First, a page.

Varna is the largest city and seaside resort on the Bulgarian Black Sea Coast and the third-largest city in Bulgaria. Commonly referred to as the marine (or summer) capital of Bulgaria, Varna is a major tourist destination, business and university centre, seaport, and headquarters of the Bulgarian Navy and merchant marine.
The region of ancient Thrace was populated by Thracians by 1000 BC. Miletians founded the apoikia (trading post) of Odessos towards the end of the 7th century BC (the earliest Greek archaeological material is dated 600–575 BC), or, according to Pseudo-Scymnus, in the time of Astyages (here, usually 572–570 BC is suggested), within an earlier Thracian settlement. The name Odessos was pre-Greek, arguably of Carian origin. A member of the Pontic Pentapolis, Odessos was a mixed community—contact zone between the Ionians and the Thracians (Getae, Krobyzoi, Terizi) of the hinterland. Excavations at nearby Thracian sites have shown uninterrupted occupation from the 7th to the 4th century and close commercial relations with the colony. The Greek alphabet has been applied to inscriptions in Thracian since at least the 5th century BC; the city worshipped a Thracian great god whose cult survived well into the Roman period.
Theophanes the Confessor first mentioned the name Varna, as the city came to be known with the Slavic conquest of the Balkans in the 6th–7th century. According to Theophanes, in 680, Asparukh, the founder of the First Bulgarian Empire, routed an army of Constantine IV near the Danube delta and, pursuing it, reached the so-called Varna near Odyssos and the midlands thereof: perhaps the new name applied initially to an adjacent river or lake, Roman military camp, or inland area, and only later to the city itself. By the late 10 century, the name Varna was established so firmly that when Byzantines wrestled back control of the area from the Bulgarians in the 970's, they kept it rather than restoring the ancient name Odessus.
|Remains of Roman Bath house|
By the late 13th century, with the Treaty of Nymphaeum of 1261, the offensive-defensive alliance between Michael VIII Palaeologus and Genoa that opened up the Black Sea to Genoese commerce, Varna had turned into a thriving commercial port city frequented by Genoese and later also by Venetian and Ragusan merchant ships. The city was flanked by two fortresses with smaller commercial ports of their own, Kastritsi and Galata, within sight of each other, and was protected by two other strongholds overlooking the lakes, Maglizh and Petrich. Wheat, animal skins, honey and wax, wine, timber and other local agricultural produce for the Italian and Constantinople markets were the chief exports, and Mediterranean foods and luxury items were imported. Fine jewelry, household ceramics, fine leather and food processing, and other crafts flourished; shipbuilding developed in the Kamchiya river mouth.
14th-century Italian portolan charts showed Varna as arguably the most important seaport between Constantinople and the Danube delta; they usually labeled the region Zagora. The city was unsuccessfully besieged by Amadeus VI of Savoy, who had captured all Bulgarian fortresses to the south of it, including Galata, in 1366. In 1386, Varna briefly became the capital of the spinoff Principality of Karvuna, then was taken over by the Ottomans in 1389 (and again in 1444), ceded temporarily to Manuel II Palaeologus in 1413 (perhaps until 1444), and sacked by Tatars in 1414.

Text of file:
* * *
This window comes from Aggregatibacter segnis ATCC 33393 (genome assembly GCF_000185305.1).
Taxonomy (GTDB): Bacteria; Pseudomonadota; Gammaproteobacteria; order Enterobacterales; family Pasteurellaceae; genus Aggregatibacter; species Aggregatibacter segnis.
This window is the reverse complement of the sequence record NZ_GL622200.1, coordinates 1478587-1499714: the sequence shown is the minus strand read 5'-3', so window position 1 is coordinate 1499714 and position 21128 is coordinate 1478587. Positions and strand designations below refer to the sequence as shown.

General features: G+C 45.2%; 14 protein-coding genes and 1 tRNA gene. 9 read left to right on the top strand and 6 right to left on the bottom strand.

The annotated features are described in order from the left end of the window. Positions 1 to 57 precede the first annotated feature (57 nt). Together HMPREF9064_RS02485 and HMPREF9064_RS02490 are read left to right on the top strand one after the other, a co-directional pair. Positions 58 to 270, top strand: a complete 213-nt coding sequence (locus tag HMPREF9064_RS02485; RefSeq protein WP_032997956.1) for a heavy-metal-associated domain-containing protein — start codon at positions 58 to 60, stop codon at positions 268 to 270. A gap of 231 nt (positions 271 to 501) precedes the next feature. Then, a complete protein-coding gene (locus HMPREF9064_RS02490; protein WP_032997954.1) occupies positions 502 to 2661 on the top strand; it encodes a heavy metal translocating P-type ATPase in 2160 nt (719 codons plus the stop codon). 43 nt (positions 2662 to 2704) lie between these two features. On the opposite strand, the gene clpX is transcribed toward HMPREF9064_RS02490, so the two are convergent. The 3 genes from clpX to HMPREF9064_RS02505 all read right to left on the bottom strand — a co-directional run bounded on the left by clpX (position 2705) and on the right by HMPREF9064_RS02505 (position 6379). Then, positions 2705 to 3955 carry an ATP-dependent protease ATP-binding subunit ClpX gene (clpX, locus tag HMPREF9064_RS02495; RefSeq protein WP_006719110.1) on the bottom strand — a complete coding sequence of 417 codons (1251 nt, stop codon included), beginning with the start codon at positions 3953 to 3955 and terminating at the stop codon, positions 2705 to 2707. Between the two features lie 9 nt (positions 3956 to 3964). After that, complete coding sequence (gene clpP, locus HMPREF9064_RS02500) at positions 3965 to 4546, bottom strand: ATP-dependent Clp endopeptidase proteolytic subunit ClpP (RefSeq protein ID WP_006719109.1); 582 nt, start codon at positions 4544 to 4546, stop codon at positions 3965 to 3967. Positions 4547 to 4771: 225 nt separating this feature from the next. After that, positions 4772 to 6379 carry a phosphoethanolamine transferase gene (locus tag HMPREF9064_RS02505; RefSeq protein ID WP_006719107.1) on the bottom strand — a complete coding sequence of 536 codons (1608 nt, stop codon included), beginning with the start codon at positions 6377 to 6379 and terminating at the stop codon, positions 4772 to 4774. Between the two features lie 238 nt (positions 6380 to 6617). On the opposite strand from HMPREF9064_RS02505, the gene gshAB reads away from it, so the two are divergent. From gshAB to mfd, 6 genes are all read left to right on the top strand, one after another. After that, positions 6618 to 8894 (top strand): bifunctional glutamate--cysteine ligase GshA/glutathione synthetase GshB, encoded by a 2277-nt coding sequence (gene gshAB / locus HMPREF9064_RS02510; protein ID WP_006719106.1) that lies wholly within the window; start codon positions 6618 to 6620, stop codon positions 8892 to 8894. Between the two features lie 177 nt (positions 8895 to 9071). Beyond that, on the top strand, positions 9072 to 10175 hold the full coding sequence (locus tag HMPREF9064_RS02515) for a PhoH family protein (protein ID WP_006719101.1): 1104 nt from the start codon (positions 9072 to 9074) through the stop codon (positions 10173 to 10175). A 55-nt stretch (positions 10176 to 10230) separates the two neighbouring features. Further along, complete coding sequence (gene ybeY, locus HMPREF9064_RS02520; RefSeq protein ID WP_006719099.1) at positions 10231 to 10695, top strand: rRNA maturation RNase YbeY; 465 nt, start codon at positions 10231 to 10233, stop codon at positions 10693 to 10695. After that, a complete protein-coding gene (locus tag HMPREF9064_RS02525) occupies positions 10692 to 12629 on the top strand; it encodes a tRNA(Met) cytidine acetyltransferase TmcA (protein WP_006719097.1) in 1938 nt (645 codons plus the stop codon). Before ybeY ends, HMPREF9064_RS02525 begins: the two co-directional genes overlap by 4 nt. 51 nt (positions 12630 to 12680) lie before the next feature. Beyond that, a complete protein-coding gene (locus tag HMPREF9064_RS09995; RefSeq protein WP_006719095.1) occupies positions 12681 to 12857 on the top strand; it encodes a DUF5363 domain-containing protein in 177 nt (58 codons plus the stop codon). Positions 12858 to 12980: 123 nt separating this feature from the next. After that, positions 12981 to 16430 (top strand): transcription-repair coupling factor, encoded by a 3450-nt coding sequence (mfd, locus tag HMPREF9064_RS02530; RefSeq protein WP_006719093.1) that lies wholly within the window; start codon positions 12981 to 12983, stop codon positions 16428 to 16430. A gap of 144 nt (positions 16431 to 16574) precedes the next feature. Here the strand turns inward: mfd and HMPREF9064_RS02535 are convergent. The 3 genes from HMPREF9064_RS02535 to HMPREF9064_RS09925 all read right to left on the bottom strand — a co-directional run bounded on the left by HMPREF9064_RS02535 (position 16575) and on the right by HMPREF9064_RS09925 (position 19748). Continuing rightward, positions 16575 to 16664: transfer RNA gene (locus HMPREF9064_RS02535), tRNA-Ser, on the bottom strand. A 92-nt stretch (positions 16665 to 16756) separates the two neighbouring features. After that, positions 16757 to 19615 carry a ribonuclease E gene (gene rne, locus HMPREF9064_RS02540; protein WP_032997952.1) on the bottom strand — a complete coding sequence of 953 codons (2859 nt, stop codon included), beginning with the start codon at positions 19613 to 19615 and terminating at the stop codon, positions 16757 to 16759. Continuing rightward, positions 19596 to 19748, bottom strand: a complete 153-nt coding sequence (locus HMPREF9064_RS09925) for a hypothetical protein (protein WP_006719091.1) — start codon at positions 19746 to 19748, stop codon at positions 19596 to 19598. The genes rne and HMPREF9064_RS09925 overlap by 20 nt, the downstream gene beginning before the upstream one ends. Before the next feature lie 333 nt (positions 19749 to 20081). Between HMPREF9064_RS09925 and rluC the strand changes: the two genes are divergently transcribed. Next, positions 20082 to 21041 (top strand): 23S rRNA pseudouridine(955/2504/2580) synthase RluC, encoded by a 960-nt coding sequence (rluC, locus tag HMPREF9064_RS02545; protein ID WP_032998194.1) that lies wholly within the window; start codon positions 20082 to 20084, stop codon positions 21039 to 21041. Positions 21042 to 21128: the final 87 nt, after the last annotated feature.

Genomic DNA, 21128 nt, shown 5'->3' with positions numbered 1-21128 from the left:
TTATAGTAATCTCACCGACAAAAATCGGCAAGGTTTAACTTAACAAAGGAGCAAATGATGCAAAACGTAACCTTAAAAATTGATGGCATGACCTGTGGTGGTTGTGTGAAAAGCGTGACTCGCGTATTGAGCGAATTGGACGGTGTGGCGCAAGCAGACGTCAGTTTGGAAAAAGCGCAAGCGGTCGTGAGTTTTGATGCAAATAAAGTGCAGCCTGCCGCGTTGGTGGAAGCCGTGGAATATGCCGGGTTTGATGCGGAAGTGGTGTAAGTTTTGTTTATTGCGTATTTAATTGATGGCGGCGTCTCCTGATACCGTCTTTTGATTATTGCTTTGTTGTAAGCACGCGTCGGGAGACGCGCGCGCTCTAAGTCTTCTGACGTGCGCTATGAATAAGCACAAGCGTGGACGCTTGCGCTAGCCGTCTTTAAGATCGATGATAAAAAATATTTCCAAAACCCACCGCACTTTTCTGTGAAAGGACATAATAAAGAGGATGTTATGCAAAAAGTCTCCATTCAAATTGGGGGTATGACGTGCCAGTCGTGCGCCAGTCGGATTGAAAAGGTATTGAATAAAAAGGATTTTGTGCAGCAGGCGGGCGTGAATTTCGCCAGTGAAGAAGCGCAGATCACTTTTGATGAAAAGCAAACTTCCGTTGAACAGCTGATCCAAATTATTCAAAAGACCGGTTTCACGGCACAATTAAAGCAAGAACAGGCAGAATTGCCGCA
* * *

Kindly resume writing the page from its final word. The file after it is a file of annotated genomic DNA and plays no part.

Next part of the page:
On 10 November 1444, one of the last major battles of the Crusades in European history was fought outside the city walls. The Turks routed an army of 20,000 crusaders led by Ladislaus III of Poland (also Ulászló I of Hungary), which had assembled at the port to set sail to Constantinople. The Christian army was attacked by a superior force of 55,000 or 60,000 Ottomans led by sultan Murad II. Ladislaus III was killed in a bold attempt to capture the sultan, earning the sobriquet Warneńczyk (of Varna in Polish; he is also known asVárnai Ulászló in Hungarian or Ladislaus Varnensis in Latin). The failure of the Crusade of Varna made the fall of Constantinople to the Ottomans in 1453 all but inevitable, and Varna (with all of Bulgaria) was to remain under Ottoman domination for over four centuries. Today, there is a cenotaph of Ladislaus III in Varna.
The British and French campaigning against Russia in the Crimean War (1854–1856) used Varna as headquarters and principal naval base; many soldiers died of cholera and the city was devastated by a fire. A British and a French monument mark the cemeteries where cholera victims were interred. In 1866, the first railroad in Bulgaria connected Varna with the Rousse on the Danube, linking the Ottoman capital Constantinople with Central Europe; for a few years, the Orient Express ran through that route. The port of Varna developed as a major supplier of food—notably wheat from the adjacent breadbasket Southern Dobruja—to Constantinople and a busy hub for European imports to the capital; 12 foreign consulates opened in the city. Local Bulgarians took part in the National Revival; Vasil Levski set up a secret revolutionary committee.